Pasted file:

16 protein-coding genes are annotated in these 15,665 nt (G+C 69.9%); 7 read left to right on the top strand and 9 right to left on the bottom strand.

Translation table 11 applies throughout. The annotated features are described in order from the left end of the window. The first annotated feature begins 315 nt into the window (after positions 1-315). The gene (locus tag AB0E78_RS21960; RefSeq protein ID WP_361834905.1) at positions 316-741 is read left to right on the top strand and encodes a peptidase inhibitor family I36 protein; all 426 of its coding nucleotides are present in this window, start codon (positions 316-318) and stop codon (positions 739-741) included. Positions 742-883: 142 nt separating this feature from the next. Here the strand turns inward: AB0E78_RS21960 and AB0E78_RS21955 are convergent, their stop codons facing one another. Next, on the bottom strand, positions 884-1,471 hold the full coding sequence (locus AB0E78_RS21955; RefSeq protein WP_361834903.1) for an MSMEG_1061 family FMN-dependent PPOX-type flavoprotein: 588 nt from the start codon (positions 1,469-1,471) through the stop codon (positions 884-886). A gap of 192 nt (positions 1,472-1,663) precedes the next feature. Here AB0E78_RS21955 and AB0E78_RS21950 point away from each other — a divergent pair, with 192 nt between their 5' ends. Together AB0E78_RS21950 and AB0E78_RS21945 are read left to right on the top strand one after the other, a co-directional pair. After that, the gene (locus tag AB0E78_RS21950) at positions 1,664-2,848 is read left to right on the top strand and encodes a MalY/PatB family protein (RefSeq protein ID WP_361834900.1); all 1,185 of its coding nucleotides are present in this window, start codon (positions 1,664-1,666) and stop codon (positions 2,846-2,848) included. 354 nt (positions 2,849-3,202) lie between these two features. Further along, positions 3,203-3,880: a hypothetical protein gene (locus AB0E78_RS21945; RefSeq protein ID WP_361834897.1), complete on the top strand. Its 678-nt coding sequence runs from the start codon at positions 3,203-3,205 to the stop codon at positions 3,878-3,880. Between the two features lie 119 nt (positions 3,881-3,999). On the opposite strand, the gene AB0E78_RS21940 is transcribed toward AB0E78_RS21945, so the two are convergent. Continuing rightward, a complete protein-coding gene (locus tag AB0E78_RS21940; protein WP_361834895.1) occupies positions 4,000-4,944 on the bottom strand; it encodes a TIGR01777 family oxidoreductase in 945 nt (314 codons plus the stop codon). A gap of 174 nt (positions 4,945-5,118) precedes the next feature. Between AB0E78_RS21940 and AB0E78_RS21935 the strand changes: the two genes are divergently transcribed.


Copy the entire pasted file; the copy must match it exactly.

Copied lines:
16 protein-coding genes are annotated in these 15,665 nt (G+C 69.9%); 7 read left to right on the top strand and 9 right to left on the bottom strand.

Translation table 11 applies throughout. The annotated features are described in order from the left end of the window. The first annotated feature begins 315 nt into the window (after positions 1-315). The gene (locus tag AB0E78_RS21960; RefSeq protein ID WP_361834905.1) at positions 316-741 is read left to right on the top strand and encodes a peptidase inhibitor family I36 protein; all 426 of its coding nucleotides are present in this window, start codon (positions 316-318) and stop codon (positions 739-741) included. Positions 742-883: 142 nt separating this feature from the next. Here the strand turns inward: AB0E78_RS21960 and AB0E78_RS21955 are convergent, their stop codons facing one another. Next, on the bottom strand, positions 884-1,471 hold the full coding sequence (locus AB0E78_RS21955; RefSeq protein WP_361834903.1) for an MSMEG_1061 family FMN-dependent PPOX-type flavoprotein: 588 nt from the start codon (positions 1,469-1,471) through the stop codon (positions 884-886). A gap of 192 nt (positions 1,472-1,663) precedes the next feature. Here AB0E78_RS21955 and AB0E78_RS21950 point away from each other — a divergent pair, with 192 nt between their 5' ends. Together AB0E78_RS21950 and AB0E78_RS21945 are read left to right on the top strand one after the other, a co-directional pair. After that, the gene (locus tag AB0E78_RS21950) at positions 1,664-2,848 is read left to right on the top strand and encodes a MalY/PatB family protein (RefSeq protein ID WP_361834900.1); all 1,185 of its coding nucleotides are present in this window, start codon (positions 1,664-1,666) and stop codon (positions 2,846-2,848) included. 354 nt (positions 2,849-3,202) lie between these two features. Further along, positions 3,203-3,880: a hypothetical protein gene (locus AB0E78_RS21945; RefSeq protein ID WP_361834897.1), complete on the top strand. Its 678-nt coding sequence runs from the start codon at positions 3,203-3,205 to the stop codon at positions 3,878-3,880. Between the two features lie 119 nt (positions 3,881-3,999). On the opposite strand, the gene AB0E78_RS21940 is transcribed toward AB0E78_RS21945, so the two are convergent. Continuing rightward, a complete protein-coding gene (locus tag AB0E78_RS21940; protein WP_361834895.1) occupies positions 4,000-4,944 on the bottom strand; it encodes a TIGR01777 family oxidoreductase in 945 nt (314 codons plus the stop codon). A gap of 174 nt (positions 4,945-5,118) precedes the next feature. Between AB0E78_RS21940 and AB0E78_RS21935 the strand changes: the two genes are divergently transcribed.